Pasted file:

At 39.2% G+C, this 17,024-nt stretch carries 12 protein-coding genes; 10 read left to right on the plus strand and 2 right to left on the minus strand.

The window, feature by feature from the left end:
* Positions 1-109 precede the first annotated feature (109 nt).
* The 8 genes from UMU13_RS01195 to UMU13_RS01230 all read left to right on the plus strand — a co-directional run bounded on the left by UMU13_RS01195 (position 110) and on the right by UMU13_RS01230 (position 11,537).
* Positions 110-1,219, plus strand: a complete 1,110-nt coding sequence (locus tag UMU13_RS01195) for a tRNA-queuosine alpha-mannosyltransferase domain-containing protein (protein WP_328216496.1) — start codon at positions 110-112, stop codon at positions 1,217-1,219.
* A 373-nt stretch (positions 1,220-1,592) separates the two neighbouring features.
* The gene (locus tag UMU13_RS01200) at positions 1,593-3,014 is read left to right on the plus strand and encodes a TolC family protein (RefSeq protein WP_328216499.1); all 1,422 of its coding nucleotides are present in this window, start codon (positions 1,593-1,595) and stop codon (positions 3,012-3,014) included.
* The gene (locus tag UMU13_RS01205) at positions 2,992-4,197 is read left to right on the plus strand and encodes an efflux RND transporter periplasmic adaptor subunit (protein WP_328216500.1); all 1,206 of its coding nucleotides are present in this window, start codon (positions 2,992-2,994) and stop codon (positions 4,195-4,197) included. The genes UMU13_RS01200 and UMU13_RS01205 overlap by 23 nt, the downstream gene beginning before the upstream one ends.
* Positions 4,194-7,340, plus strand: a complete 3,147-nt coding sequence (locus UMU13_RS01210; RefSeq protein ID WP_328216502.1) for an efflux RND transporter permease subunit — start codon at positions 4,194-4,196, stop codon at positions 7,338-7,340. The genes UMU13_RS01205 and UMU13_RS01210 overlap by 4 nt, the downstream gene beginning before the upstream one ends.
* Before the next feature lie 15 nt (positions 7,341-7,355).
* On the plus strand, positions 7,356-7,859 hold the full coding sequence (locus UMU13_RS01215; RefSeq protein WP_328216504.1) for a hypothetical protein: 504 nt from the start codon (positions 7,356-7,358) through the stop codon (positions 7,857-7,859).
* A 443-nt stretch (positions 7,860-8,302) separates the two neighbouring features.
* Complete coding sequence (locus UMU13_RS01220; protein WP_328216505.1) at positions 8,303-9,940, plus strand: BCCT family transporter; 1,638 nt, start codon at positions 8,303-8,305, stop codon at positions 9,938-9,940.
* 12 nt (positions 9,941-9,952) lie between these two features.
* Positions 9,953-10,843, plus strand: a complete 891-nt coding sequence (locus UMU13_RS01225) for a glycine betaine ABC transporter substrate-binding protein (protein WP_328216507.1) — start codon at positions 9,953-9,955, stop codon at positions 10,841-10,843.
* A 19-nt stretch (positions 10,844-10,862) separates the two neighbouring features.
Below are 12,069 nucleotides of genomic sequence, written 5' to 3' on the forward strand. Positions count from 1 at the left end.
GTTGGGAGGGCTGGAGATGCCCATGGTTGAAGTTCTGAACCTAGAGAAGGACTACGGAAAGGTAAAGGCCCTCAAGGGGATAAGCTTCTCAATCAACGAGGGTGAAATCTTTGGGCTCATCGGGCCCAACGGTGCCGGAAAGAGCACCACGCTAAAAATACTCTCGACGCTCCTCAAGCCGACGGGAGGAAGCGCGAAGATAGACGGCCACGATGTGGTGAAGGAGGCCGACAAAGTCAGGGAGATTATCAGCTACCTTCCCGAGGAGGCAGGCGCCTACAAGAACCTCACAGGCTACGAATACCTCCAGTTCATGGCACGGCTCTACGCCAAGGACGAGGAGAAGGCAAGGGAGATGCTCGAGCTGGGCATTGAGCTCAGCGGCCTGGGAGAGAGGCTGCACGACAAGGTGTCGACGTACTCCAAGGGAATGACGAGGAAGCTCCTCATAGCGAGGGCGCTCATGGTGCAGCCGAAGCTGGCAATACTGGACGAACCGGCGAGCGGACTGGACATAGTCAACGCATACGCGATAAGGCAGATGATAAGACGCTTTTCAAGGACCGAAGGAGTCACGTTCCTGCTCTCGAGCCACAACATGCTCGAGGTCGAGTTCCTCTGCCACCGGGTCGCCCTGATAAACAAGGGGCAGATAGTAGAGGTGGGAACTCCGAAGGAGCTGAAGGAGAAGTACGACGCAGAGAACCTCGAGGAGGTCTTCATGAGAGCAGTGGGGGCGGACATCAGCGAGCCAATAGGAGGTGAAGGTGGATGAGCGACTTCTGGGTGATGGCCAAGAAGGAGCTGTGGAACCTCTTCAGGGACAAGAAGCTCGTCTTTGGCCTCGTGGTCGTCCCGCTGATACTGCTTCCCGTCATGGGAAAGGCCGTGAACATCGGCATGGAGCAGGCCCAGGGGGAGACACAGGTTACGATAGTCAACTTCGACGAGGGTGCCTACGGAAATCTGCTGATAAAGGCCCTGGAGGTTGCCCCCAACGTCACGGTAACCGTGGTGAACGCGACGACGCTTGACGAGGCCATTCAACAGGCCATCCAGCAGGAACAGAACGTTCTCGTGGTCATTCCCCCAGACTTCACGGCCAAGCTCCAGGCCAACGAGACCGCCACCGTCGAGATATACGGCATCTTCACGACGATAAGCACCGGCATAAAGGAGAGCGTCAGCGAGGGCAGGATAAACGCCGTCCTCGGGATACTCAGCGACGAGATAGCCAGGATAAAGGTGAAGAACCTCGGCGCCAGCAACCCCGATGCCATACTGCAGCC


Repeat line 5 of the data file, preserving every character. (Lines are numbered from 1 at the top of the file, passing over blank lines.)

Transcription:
* Positions 110-1,219, plus strand: a complete 1,110-nt coding sequence (locus tag UMU13_RS01195) for a tRNA-queuosine alpha-mannosyltransferase domain-containing protein (protein WP_328216496.1) — start codon at positions 110-112, stop codon at positions 1,217-1,219.